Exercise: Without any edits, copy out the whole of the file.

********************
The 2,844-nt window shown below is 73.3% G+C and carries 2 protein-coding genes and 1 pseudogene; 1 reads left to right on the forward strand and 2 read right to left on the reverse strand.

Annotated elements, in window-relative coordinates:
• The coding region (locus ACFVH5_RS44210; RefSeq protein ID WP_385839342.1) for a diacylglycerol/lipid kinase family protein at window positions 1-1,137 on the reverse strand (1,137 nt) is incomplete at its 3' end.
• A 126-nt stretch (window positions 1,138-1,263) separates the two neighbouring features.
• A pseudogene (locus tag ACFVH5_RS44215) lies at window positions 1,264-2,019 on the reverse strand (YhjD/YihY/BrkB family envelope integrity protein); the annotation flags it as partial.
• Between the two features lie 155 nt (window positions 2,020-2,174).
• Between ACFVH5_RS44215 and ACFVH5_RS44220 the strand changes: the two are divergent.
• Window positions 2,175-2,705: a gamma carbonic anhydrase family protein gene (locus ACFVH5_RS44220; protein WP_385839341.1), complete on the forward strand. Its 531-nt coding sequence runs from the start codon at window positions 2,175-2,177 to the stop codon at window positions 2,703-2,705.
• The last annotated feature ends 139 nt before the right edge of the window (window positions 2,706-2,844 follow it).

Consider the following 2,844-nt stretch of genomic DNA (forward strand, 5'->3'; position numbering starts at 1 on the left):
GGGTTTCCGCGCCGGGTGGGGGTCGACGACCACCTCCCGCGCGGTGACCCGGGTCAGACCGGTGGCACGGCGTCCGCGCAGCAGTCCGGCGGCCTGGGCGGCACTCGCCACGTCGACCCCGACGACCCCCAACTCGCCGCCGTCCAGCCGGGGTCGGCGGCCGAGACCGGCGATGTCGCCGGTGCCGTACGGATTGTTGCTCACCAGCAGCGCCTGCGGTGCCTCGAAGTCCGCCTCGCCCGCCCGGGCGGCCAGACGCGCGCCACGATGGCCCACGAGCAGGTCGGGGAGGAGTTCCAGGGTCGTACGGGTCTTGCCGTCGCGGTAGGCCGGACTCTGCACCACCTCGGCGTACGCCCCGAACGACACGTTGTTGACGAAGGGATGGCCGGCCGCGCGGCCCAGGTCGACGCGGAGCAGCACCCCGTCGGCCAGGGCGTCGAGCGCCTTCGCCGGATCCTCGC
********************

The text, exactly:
The 2,844-nt window shown below is 73.3% G+C and carries 2 protein-coding genes and 1 pseudogene; 1 reads left to right on the forward strand and 2 read right to left on the reverse strand.

Annotated elements, in window-relative coordinates:
• The coding region (locus ACFVH5_RS44210; RefSeq protein ID WP_385839342.1) for a diacylglycerol/lipid kinase family protein at window positions 1-1,137 on the reverse strand (1,137 nt) is incomplete at its 3' end.
• A 126-nt stretch (window positions 1,138-1,263) separates the two neighbouring features.
• A pseudogene (locus tag ACFVH5_RS44215) lies at window positions 1,264-2,019 on the reverse strand (YhjD/YihY/BrkB family envelope integrity protein); the annotation flags it as partial.
• Between the two features lie 155 nt (window positions 2,020-2,174).
• Between ACFVH5_RS44215 and ACFVH5_RS44220 the strand changes: the two are divergent.
• Window positions 2,175-2,705: a gamma carbonic anhydrase family protein gene (locus ACFVH5_RS44220; protein WP_385839341.1), complete on the forward strand. Its 531-nt coding sequence runs from the start codon at window positions 2,175-2,177 to the stop codon at window positions 2,703-2,705.
• The last annotated feature ends 139 nt before the right edge of the window (window positions 2,706-2,844 follow it).

Consider the following 2,844-nt stretch of genomic DNA (forward strand, 5'->3'; position numbering starts at 1 on the left):
GGGTTTCCGCGCCGGGTGGGGGTCGACGACCACCTCCCGCGCGGTGACCCGGGTCAGACCGGTGGCACGGCGTCCGCGCAGCAGTCCGGCGGCCTGGGCGGCACTCGCCACGTCGACCCCGACGACCCCCAACTCGCCGCCGTCCAGCCGGGGTCGGCGGCCGAGACCGGCGATGTCGCCGGTGCCGTACGGATTGTTGCTCACCAGCAGCGCCTGCGGTGCCTCGAAGTCCGCCTCGCCCGCCCGGGCGGCCAGACGCGCGCCACGATGGCCCACGAGCAGGTCGGGGAGGAGTTCCAGGGTCGTACGGGTCTTGCCGTCGCGGTAGGCCGGACTCTGCACCACCTCGGCGTACGCCCCGAACGACACGTTGTTGACGAAGGGATGGCCGGCCGCGCGGCCCAGGTCGACGCGGAGCAGCACCCCGTCGGCCAGGGCGTCGAGCGCCTTCGCCGGATCCTCGC